ICC to trial two extra DRS reviews

Australia

The ICC Chief Executives' Committee (CEC) met in Dubai this week to discuss a range of issues, some of which will be considered by the ICC Board when they hold their fourth and last meeting of the year in London from 17-19 October.

The ICC Chief Executives' Committee (CEC) met in Dubai this week to discuss a range of issues, some of which will be considered by the ICC Board when they hold their fourth and last meeting of the year in London from 17-19 October.

One of the main talking points was the use of reviews in Tests, and it was decided that a trial period would see the number of DRS reviews topped up to two after 80 overs in an innings. So, if a side has used their reviews, they will get two more after 80 overs, but cannot have more than two at any time.

The ICC statement read: "It was also agreed that a trial will be conducted whereby a team's referrals will be topped-up to two reviews after 80 overs of an innings. This trial will start from 1 October 2013 in all Test matches in which the DRS is used, with the results being monitored and considered by the Working Group."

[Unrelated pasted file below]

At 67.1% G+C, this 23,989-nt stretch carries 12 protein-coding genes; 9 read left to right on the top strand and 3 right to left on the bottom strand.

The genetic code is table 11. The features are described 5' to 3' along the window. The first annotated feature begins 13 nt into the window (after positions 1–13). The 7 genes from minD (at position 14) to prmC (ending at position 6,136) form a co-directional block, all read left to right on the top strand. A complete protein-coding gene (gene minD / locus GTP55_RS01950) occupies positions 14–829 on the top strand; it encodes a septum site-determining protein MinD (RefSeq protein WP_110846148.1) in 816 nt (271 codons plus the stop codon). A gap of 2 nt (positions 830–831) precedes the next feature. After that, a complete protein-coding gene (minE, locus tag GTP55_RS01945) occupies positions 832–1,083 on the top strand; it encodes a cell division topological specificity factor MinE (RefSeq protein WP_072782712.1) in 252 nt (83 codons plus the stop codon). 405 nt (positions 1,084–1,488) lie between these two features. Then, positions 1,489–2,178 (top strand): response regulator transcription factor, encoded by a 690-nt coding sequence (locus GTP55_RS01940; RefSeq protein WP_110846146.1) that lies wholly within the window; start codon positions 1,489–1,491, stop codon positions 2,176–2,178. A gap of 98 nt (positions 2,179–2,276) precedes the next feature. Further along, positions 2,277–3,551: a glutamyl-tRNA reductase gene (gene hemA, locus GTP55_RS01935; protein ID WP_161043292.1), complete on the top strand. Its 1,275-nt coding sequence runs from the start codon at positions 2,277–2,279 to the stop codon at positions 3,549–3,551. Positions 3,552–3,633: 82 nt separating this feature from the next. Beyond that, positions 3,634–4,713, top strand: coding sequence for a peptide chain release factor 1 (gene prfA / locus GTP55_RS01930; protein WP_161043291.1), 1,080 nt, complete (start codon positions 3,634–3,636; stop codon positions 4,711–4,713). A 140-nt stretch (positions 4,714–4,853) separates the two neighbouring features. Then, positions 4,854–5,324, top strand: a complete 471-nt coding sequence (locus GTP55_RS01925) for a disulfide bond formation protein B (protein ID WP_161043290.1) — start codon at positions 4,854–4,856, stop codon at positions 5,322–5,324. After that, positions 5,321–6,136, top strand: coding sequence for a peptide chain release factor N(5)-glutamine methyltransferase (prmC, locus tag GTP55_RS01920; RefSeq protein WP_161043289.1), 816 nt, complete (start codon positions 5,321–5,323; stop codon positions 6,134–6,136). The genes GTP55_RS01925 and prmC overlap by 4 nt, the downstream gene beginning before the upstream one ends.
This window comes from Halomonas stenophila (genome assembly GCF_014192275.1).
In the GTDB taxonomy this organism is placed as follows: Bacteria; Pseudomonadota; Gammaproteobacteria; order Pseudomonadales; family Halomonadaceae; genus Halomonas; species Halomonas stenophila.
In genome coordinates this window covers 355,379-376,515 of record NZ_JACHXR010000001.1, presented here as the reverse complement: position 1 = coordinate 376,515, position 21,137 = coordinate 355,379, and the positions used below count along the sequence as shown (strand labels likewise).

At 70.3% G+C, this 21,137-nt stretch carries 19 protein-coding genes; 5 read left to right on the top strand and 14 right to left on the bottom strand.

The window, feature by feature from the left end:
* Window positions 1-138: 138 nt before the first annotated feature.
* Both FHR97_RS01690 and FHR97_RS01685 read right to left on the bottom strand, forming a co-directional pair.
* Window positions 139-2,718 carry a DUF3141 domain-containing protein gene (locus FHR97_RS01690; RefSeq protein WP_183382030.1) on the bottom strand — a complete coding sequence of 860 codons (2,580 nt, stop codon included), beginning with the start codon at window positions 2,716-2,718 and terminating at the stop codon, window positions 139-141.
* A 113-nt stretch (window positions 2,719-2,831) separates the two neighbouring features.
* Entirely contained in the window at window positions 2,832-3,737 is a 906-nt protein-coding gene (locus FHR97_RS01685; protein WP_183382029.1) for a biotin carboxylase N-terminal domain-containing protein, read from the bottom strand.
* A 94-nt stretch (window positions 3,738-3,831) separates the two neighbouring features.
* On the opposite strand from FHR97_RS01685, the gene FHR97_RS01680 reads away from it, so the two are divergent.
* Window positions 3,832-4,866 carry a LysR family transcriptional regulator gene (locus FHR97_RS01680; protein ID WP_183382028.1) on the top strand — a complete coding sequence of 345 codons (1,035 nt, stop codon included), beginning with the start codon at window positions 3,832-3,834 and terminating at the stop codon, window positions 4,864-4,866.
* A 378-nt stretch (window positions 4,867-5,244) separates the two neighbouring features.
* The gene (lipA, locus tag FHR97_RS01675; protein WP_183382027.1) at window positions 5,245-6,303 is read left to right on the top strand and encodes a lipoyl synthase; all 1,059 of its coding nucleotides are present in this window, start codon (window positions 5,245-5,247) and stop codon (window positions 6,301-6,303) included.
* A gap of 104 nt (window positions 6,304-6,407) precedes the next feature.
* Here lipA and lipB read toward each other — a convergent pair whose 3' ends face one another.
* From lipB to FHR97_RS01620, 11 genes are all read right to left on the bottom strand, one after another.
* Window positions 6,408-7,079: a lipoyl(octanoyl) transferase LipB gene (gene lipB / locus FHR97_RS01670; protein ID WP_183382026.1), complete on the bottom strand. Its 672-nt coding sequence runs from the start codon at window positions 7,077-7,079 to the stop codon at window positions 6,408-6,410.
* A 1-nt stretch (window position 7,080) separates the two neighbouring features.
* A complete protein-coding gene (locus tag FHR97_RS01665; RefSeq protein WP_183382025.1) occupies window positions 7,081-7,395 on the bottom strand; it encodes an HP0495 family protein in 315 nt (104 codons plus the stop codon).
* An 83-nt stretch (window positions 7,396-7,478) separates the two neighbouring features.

They also discussed using Snickometer in matches, as it's not part of the official system now, adding: "Noting that most of the contentious decisions relate to faint edges, the performance of the Real-Time Snickometer during the ICC Champions Trophy 2013 and the Ashes, and the potential to use this technology to assist the umpires in making these decisions was discussed.

"An independent assessment of this technology will be conducted before a decision is made on its inclusion in the list of approved DRS technologies."

The heads of the major cricketing countries also discussed the use of two balls during ODI matches, one from each end, and the members remained divided on the matter, thus retaining the current use of two balls.

They said: "The ICC Cricket Committee had recently reviewed the current ODI playing conditions which include provision for the use of two new balls per innings and had recommended that the playing conditions should remain unchanged. The CEC discussed the matter in detail.

"Following due consideration of the Cricket Committee's views and the arguments for and against retaining the two new balls provision, opinions of the CEC members remained divided and, as such, the current playing condition remains as is."

ICC Chief Executive David Richardson, reflecting on the meeting, said: "It has been an excellent engagement in which we discussed a series of issues, some of which will be taken forward to the ICC Board which will meet in London next month.

"The unanimous support for the authority of the umpires and commitment to the Spirit of Cricket was particularly pleasing."

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